Relationships: Developing And MaintainingHealthy Relationships
According to Merriam-Webster.com, a relationship may be “a state of affairs existing between those having relations or dealings” or “a romantic or passionate attachment.”
Relationships may include those with your family, friends, coworkers, peers, and significant others. They can be healthy or unhealthy. If you’ve grown up experiencing unhealthy relationships, you may not recognize them as unhealthy because they are what’s normal to you. No matter what you’ve been told or shown, you deserve to have healthy, loving relationships.
There are many signs of an unhealthy relationship, which include, but are not limited to:
- Ridiculing or putting the other person down, especially in front of others to cause embarrassment.
- Communicating poorly or not at all.
- Losing emotional intimacy.
- Behaving passive aggressively.
- Holding grudges or refusing to forgive.
- Behaving in a codependent manner.
- Abusing substances, including drugs and alcohol.
- Verbally abusing.
- Using words to control, manipulate, or shame the other person.
- Yelling, swearing, threatening, blaming, using sarcasm.
- Physically abusing.
- Injuring or endangering someone using force.
- Hitting, biting, scratching, shoving, kicking, using a weapon.
- Losing respect.
- Showing little physical affection.
- Being dishonest or secretive.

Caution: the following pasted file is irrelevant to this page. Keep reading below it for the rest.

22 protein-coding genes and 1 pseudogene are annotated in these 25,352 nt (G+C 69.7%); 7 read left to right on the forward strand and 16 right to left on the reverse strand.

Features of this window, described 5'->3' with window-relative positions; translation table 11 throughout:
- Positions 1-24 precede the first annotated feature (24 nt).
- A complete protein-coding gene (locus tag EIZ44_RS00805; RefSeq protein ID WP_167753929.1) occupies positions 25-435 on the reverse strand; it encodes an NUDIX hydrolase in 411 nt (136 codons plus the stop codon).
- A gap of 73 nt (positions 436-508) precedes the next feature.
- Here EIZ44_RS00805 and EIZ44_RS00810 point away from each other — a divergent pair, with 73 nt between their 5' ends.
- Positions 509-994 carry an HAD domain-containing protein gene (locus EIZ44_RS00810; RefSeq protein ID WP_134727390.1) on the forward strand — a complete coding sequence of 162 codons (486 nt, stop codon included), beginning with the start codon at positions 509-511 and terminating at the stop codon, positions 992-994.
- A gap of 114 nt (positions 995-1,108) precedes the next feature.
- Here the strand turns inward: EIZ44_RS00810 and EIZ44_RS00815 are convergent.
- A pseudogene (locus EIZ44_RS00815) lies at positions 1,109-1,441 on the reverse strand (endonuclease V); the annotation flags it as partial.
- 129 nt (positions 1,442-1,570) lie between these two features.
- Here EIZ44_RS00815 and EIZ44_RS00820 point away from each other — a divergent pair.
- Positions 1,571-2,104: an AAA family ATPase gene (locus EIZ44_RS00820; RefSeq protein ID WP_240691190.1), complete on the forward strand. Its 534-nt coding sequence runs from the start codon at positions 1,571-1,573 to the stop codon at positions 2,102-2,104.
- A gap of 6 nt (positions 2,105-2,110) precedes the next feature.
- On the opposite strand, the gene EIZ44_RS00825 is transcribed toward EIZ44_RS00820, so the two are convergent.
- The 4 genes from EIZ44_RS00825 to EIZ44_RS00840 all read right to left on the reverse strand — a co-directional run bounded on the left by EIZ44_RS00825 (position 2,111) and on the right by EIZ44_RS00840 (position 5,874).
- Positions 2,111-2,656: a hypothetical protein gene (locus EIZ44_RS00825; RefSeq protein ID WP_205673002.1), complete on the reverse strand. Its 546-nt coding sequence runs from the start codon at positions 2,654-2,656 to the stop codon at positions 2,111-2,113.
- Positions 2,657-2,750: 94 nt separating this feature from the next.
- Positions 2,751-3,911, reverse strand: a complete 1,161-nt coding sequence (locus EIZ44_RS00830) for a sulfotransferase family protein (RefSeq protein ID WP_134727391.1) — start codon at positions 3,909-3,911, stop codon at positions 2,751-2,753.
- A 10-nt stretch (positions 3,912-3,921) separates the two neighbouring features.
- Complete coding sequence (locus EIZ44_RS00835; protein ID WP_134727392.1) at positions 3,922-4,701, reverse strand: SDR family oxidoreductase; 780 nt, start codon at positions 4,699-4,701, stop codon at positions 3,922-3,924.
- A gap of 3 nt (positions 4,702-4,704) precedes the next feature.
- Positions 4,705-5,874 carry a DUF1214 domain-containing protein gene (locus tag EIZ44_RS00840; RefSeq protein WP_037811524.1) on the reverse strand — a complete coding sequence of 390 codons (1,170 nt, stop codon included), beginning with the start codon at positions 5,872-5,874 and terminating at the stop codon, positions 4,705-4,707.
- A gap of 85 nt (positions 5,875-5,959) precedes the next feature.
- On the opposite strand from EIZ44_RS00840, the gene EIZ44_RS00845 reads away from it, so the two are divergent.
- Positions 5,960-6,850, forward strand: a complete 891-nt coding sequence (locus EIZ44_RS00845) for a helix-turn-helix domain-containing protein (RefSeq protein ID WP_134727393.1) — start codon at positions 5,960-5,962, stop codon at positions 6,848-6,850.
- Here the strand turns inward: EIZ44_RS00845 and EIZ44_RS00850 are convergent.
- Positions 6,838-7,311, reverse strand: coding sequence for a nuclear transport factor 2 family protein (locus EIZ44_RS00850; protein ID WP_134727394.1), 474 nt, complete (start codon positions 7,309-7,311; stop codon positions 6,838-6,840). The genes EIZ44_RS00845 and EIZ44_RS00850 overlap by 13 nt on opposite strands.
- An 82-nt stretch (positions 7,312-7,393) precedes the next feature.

- Behaving jealously or insecurely.
- Basing the relationship solely on sex.
- Behaving in a controlling manner or narcissistically.
- Managing finances poorly.
- Competing with one another.
- Lacking boundaries with extended family members.
- Threatening to leave, generally without good reason.
- Ex: It’s healthy to threaten to leave and to actually leave a partner who is abusive. It’s not healthy to threaten to leave a partner because they won’t stop hanging out with their friends and only hang out with you.
- Talking down your goals.
- Feeling worried when you disagree with the other person.
- Isolating oneself from other relationships.
There are many signs of a healthy relationship, which include, but are not limited to:
- Separate identities, still having your own life/identity outside of the relationship.
- Good, safe communication.
- Good self-care.
- Appropriate self-esteem.
- Express yourself to one another, openly.
- Take interest in each other’s interests and activities.
- Have respected boundaries.
- Shared basic goals and values.
- Quality time spent together doing mutually enjoyable activities.
- Contribute equally to the relationship.
- Have your own space.
- Fight fairly and productively.
- Make decisions together.
- Find joy, often in simple things like cooking together.
- Intimacy, friendship and bonding, non-sexual touch.
Remember, you deserve to have healthy relationships, regardless of what you’ve previously been taught, told, or shown.
If you’re in an abusive relationship and need/want someone to call but aren’t quite sure where to start, you may want to consider the National Domestic Violence Hotline at 1-800-799-7233 or 1-800-787-3224 (TTY). Click Here To Access Their Website. Please remember that all computer and phone usage may be monitored.
Do your own research! No Longer Silenced Movement encourages you to do your own research about topics of your interest in order to formulate your own educated opinion.